- A new analysis by the large payer-backed Health Care Cost Institute concludes the Trump administration’s efforts at pushing price transparency may cover just a sliver of services obtained by patients.
- Altogether, CMS specifies 70 services out of 300 for which hospitals will have to provide price data beginning next year. Hospitals can determine the other 230 services for which they will disclose prices.
- HCCI estimates those 70 service codes would represent about 12% of total healthcare spending, and 16% of out-of-pocket spending. It observes that while it “is not trivial, it does limit the potential impact of consumer-focused initiatives.”
The Trump administration has been pushing providers to be more transparent on their prices, claiming it would help consumers better navigate their care and potentially cut costs. It recently issued a rule that would put price transparency initiatives into place beginning in 2021.
The examination of the effort by the HCCI concludes the transparency efforts proposed by CMS could help consumers — but not by much.
The HCCI examination focuses on what’s known as “shoppable services” — non-emergency care that a patient can choose deliberately, such as hip or knee replacements, as opposed to emergency services.
It concludes that shoppable services are a substantial focus of healthcare spending, accounting for 36% of total healthcare spending in 2017, including spending on prescription drugs. Shoppable services accounted for 43% of all patient out-of-pocket costs during that same year. That has decreased somewhat compared to prior years — in 2011, the HCCI estimated shoppable services accounted for 43% of total healthcare spending and 47% of out-of-pocket costs.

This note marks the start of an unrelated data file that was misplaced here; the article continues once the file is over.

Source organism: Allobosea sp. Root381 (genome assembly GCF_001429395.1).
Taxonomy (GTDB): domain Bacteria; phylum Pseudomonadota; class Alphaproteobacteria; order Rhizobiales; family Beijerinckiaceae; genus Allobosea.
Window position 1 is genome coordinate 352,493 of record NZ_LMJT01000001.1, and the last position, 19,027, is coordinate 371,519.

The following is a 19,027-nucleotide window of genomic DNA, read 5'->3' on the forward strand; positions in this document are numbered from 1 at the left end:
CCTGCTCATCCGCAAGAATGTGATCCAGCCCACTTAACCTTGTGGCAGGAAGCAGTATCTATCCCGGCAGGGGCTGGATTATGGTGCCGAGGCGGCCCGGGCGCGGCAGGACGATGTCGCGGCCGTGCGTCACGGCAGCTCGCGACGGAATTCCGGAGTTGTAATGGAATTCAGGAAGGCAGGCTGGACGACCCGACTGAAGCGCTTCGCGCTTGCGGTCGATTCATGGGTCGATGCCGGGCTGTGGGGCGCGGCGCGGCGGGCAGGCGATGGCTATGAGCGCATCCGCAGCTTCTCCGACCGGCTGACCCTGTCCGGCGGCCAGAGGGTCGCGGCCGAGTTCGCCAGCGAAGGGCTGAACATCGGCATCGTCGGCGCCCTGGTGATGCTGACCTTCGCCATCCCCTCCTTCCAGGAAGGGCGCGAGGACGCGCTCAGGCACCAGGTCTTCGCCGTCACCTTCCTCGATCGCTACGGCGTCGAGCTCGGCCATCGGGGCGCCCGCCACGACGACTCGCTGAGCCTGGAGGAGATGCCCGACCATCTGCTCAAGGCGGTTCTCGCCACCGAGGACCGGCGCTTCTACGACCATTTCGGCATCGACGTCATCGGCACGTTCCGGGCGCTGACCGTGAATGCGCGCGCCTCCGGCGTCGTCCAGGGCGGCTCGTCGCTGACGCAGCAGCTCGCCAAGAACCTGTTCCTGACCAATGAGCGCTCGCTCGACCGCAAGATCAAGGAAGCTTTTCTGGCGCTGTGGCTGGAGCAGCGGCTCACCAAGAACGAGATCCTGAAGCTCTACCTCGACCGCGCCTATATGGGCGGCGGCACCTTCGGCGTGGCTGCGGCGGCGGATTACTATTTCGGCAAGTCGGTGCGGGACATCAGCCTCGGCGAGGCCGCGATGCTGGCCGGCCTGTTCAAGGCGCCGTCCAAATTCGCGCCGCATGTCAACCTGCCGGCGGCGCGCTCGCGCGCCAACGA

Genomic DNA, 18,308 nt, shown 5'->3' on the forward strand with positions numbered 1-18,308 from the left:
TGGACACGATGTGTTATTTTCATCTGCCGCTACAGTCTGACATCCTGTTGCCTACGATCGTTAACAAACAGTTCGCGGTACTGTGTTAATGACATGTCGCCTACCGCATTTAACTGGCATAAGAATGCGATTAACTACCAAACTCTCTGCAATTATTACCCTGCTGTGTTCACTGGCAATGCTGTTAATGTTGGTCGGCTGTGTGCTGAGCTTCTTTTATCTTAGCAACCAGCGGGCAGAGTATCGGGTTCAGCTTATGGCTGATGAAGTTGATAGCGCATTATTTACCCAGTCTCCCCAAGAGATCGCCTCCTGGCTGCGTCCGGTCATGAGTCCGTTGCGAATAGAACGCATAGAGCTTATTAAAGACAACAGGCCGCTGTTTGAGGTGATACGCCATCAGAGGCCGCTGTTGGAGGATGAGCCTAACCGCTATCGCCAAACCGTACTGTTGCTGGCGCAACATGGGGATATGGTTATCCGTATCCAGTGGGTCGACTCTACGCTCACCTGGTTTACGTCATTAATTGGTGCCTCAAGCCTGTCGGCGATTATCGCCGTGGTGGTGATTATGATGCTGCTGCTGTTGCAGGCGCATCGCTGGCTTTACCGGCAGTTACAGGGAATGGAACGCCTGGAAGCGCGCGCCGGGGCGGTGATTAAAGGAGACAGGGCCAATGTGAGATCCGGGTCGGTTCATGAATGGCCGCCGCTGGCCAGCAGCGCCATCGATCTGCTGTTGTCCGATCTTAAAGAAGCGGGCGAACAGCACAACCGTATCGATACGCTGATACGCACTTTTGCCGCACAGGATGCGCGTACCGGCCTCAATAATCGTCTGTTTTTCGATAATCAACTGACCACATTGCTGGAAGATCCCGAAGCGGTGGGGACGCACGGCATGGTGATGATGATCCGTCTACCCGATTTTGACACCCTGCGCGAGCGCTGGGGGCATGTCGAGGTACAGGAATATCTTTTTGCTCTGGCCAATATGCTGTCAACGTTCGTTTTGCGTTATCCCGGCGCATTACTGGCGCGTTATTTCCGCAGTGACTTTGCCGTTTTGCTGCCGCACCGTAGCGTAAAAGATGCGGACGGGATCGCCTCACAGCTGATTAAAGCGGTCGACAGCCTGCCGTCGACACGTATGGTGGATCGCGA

Despite the significant proportions of spending devoted to shoppable care, the HCCI believes that the CMS price transparency rules will assist patients only to a point. It concluded the 70 codes CMS mandates providers price out in a consumer-friendly manner on their websites would represent just 11.8% of total healthcare spending, excluding drug spending.
And that sliver would represent 7.9% of spending on inpatient care and 13.1% for outpatient care. For out-of-pocket costs, it would represent 12.3% of all care but 8% of inpatient care — where co-payments tend to be the highest. For outpatient care, it would represent 16.5% of all out-of-pocket costs — still less than a sixth of the total.
Hospitals and other providers will decide the remaining 230 codes to be priced out for patients. However, there has been such resistance to price transparency in that sector — including a lawsuit filed by hospitals against HHS last month — it is not out of the realm of possibility that those codes might be cherry-picked from obscure procedures few patients undergo.